Your browser is no longer supported

For the best possible experience using our website we recommend you upgrade to a newer version or another browser.

Your browser appears to have cookies disabled. For the best experience of this website, please enable cookies in your browser

We'll assume we have your consent to use cookies, for example so you won't need to log in each time you visit our site.
Learn more

EC-funded study warns Britain may face potential flood damage bill of £270bn

Coastal and fluvial flooding poses the most widely distributed natural hazard in Europe, according to this month’s Maritime Engineering journal.

The September 2009 edition focuses on the European Commission’s £9M, five-year Floodsite research programme completed earlier this year, covering a suite of papers reflecting the coastal aspects of the study.

In his introduction to the issue, Andreas Kortenhaus of Techniche University in Braunschweig in Germany says Britain faces potential flood damage to the value of at least £270bn and the Netherlands could face even higher risk, of up to £720bn.

“In the UK about 10% of the population lives in areas of fluvial, tidal or coastal flood risk.”

Andreas Kortenhaus, Techniche University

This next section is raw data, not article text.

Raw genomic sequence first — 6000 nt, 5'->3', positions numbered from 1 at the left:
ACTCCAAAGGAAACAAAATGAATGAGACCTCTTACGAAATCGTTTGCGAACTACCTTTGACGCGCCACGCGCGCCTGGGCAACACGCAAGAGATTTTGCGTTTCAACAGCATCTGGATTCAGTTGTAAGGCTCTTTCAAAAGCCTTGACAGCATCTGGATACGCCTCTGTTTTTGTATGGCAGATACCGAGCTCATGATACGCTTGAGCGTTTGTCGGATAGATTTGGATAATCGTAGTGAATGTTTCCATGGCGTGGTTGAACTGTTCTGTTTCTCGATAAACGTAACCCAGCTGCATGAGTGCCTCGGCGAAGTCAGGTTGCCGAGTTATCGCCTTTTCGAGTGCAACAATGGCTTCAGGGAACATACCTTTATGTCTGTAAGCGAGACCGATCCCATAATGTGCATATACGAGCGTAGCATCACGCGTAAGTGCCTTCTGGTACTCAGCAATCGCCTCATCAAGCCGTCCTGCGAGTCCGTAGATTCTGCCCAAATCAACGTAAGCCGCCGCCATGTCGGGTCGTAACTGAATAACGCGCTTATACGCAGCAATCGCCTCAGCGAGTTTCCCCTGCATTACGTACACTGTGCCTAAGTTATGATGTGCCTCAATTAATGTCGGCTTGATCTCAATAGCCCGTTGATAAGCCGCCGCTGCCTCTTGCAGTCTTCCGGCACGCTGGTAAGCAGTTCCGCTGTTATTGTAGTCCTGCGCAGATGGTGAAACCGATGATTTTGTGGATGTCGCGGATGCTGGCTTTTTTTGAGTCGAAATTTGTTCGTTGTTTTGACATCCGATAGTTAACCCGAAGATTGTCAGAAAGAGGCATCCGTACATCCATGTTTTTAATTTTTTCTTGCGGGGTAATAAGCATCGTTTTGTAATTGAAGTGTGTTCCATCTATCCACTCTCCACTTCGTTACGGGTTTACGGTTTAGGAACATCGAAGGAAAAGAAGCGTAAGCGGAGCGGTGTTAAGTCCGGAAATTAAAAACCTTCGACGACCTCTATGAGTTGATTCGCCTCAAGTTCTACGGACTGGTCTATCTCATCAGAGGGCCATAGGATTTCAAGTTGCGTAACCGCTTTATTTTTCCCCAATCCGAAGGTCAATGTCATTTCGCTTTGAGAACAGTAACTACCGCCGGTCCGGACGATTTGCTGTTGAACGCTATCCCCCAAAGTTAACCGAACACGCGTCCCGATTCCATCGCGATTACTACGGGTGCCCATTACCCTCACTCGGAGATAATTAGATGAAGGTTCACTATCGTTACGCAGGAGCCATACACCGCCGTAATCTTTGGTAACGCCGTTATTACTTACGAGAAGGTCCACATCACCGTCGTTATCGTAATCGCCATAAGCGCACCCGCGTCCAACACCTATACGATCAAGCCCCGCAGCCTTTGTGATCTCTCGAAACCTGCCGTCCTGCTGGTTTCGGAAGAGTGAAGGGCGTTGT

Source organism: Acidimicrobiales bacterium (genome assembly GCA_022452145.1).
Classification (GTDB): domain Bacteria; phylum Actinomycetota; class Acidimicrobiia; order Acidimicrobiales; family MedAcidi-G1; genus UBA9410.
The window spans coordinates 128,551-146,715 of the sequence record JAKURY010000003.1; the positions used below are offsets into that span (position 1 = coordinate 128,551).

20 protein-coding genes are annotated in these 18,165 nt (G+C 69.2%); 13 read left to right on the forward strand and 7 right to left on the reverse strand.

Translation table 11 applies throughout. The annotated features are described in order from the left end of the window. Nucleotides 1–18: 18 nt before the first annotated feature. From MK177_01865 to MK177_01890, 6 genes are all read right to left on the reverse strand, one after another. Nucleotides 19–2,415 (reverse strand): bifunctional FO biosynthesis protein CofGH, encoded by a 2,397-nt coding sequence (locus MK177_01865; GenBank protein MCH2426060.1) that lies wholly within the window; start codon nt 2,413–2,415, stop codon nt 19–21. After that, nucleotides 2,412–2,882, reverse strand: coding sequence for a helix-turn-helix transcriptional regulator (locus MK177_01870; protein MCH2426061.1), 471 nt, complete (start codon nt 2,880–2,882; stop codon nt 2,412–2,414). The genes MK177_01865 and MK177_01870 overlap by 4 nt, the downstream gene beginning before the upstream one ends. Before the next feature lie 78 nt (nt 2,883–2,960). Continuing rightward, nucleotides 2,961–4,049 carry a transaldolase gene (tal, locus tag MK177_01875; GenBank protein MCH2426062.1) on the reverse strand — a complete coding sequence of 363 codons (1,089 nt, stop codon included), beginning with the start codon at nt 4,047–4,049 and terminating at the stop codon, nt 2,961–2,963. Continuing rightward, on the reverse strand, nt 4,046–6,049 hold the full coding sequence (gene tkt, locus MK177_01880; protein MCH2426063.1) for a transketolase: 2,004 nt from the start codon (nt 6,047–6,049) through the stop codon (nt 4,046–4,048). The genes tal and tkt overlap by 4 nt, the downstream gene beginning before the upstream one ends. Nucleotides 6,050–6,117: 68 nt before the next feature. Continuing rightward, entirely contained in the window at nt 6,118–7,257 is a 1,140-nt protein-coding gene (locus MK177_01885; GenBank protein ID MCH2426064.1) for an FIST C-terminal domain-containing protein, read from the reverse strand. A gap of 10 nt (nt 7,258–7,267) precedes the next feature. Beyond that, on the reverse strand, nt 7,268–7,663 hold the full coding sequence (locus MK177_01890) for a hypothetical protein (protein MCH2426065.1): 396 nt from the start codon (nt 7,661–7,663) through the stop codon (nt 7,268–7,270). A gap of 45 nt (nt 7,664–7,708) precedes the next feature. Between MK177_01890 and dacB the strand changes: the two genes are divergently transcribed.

“Over half of the population of the Netherlands lives below mean sea level; in the UK about 10% of the population lives in areas of fluvial, tidal or coastal flood risk. Fifteen out of 20 megacities worldwide are located at the coast, more or less directly subject to floods.”

The Floodsite research will aid civil engineers trying to protect society from the very real risk of flooding.

Kortenhaus says all the papers contribute to a better understanding of the two major lessons that have been learned from the coastal aspects of the research − the first being that ‘morphological changes must be considered in many areas at the coast since they may have a significant effect on both short-term and long-term processes’.

The second lesson is that tools are now available to civil engineers to describe the effects of changes in coastal morphology quantitatively. He says these tools can be used, “to integrate these effects in reliability-based design and to visualise all results in GIS environments so that decision-support tools may be developed”.

Have your say

You must sign in to make a comment

Please remember that the submission of any material is governed by our Terms and Conditions and by submitting material you confirm your agreement to these Terms and Conditions. Please note comments made online may also be published in the print edition of New Civil Engineer. Links may be included in your comments but HTML is not permitted.

Related Jobs